Roche will continue development of its sequence capture and peptide array products, despite recently announced plans to dissolve its Applied Science business area.
A company spokesperson told BioArray News via email this week that both programs will remain intact following a planned restructuring that will see the company eliminate up to 170 positions in Germany and the US, many connected with its sequencing business.
Following the planned restructuring at the end of the year, Roche will fold its Applied Science product lines, including its sequence capture and peptide array platforms, into its Diagnostics business.
Roche's sequence capture and peptide array programs are based on technology the Swiss company acquired when it bought Madison, Wis.-based microarray vendor Roche NimbleGen in 2007. While most of NimbleGen's array products were discontinued last year, Roche's Madison site has continued to develop and sell sequence capture products, and has been making a high-density peptide array platform available to select researchers ahead of a planned market launch (BAN 9/18/2012).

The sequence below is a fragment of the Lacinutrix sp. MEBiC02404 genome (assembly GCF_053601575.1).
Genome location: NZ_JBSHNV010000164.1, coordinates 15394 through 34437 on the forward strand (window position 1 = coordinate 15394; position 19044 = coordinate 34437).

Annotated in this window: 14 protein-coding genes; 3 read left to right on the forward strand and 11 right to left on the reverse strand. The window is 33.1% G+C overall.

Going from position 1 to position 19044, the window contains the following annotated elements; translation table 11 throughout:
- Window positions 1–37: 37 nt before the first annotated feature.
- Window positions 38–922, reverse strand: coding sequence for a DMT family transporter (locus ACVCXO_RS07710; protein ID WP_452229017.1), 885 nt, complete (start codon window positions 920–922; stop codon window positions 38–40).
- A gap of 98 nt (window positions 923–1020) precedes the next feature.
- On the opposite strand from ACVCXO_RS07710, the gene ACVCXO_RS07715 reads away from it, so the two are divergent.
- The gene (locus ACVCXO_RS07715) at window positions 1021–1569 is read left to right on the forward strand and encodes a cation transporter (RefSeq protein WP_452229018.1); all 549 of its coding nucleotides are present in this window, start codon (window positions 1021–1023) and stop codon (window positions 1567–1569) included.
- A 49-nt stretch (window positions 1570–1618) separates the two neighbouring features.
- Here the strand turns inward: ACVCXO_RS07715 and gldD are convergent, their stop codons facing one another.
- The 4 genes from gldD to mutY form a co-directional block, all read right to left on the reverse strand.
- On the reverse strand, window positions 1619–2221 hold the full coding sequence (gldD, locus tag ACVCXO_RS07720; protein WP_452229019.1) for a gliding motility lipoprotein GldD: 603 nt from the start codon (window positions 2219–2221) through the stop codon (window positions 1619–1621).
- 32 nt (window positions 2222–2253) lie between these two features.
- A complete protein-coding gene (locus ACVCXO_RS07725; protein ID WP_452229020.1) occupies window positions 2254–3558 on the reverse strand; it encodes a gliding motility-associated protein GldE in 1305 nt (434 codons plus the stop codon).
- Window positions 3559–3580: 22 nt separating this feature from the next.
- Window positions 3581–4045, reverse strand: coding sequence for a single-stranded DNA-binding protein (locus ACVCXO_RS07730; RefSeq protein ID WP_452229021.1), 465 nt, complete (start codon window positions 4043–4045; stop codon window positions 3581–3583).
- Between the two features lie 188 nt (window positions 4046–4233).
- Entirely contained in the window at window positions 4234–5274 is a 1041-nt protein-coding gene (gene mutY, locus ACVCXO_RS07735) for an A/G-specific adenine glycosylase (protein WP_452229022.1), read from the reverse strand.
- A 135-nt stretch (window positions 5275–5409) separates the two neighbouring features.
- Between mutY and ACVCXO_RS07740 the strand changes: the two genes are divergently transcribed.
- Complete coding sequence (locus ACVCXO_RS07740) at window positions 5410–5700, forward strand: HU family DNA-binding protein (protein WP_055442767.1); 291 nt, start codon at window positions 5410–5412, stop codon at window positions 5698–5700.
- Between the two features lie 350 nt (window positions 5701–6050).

The Roche spokesperson confirmed that the company continues to work on its peptide array platform, and views it as a "highly innovative technology" that addresses "a lot of unmet needs from life science researchers." The company has not yet provided a timeline for when the platform could become more widely available.
As for sequence capture, the spokesperson said that the business will "continue to be a strong player in the life science market segment" and that it "provides us the strong base that is needed to further invest in that business."
While Roche's initial sequence capture products were originally made available on arrays, the company later configured its oligo array manufacturing capabilities to provide in-solution products for automated, higher-throughput applications. Roche stopped offering on-array sequence capture last year (BAN 10/2/2012).